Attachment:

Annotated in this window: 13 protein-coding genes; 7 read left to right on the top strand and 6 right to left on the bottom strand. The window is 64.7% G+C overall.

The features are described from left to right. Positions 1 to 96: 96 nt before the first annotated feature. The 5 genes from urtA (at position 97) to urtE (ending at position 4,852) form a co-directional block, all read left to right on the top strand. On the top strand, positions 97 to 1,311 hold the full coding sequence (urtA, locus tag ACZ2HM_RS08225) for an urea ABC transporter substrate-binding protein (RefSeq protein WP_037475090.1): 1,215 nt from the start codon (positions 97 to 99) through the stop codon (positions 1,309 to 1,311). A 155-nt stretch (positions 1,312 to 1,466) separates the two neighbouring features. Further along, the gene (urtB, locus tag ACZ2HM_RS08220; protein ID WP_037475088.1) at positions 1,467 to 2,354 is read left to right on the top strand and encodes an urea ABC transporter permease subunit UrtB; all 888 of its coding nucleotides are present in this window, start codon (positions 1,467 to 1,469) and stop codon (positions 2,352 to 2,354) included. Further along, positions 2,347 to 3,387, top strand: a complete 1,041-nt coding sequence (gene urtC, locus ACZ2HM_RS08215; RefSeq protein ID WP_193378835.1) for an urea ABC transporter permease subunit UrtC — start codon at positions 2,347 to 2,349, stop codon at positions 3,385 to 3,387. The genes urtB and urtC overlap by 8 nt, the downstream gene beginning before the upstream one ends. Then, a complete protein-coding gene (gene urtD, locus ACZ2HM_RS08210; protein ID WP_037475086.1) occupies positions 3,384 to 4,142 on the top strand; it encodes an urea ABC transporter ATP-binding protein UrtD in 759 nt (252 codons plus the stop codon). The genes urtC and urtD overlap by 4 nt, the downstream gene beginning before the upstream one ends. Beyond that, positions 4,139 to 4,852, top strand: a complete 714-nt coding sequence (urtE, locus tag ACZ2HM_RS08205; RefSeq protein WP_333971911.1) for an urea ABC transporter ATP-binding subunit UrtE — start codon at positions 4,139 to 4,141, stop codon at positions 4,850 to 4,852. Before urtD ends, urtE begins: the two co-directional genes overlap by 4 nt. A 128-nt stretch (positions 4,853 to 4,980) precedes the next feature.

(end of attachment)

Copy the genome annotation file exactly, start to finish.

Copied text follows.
Annotated in this window: 13 protein-coding genes; 7 read left to right on the top strand and 6 right to left on the bottom strand. The window is 64.7% G+C overall.

The features are described from left to right. Positions 1 to 96: 96 nt before the first annotated feature. The 5 genes from urtA (at position 97) to urtE (ending at position 4,852) form a co-directional block, all read left to right on the top strand. On the top strand, positions 97 to 1,311 hold the full coding sequence (urtA, locus tag ACZ2HM_RS08225) for an urea ABC transporter substrate-binding protein (RefSeq protein WP_037475090.1): 1,215 nt from the start codon (positions 97 to 99) through the stop codon (positions 1,309 to 1,311). A 155-nt stretch (positions 1,312 to 1,466) separates the two neighbouring features. Further along, the gene (urtB, locus tag ACZ2HM_RS08220; protein ID WP_037475088.1) at positions 1,467 to 2,354 is read left to right on the top strand and encodes an urea ABC transporter permease subunit UrtB; all 888 of its coding nucleotides are present in this window, start codon (positions 1,467 to 1,469) and stop codon (positions 2,352 to 2,354) included. Further along, positions 2,347 to 3,387, top strand: a complete 1,041-nt coding sequence (gene urtC, locus ACZ2HM_RS08215; RefSeq protein ID WP_193378835.1) for an urea ABC transporter permease subunit UrtC — start codon at positions 2,347 to 2,349, stop codon at positions 3,385 to 3,387. The genes urtB and urtC overlap by 8 nt, the downstream gene beginning before the upstream one ends. Then, a complete protein-coding gene (gene urtD, locus ACZ2HM_RS08210; protein ID WP_037475086.1) occupies positions 3,384 to 4,142 on the top strand; it encodes an urea ABC transporter ATP-binding protein UrtD in 759 nt (252 codons plus the stop codon). The genes urtC and urtD overlap by 4 nt, the downstream gene beginning before the upstream one ends. Beyond that, positions 4,139 to 4,852, top strand: a complete 714-nt coding sequence (urtE, locus tag ACZ2HM_RS08205; RefSeq protein WP_333971911.1) for an urea ABC transporter ATP-binding subunit UrtE — start codon at positions 4,139 to 4,141, stop codon at positions 4,850 to 4,852. Before urtD ends, urtE begins: the two co-directional genes overlap by 4 nt. A 128-nt stretch (positions 4,853 to 4,980) precedes the next feature.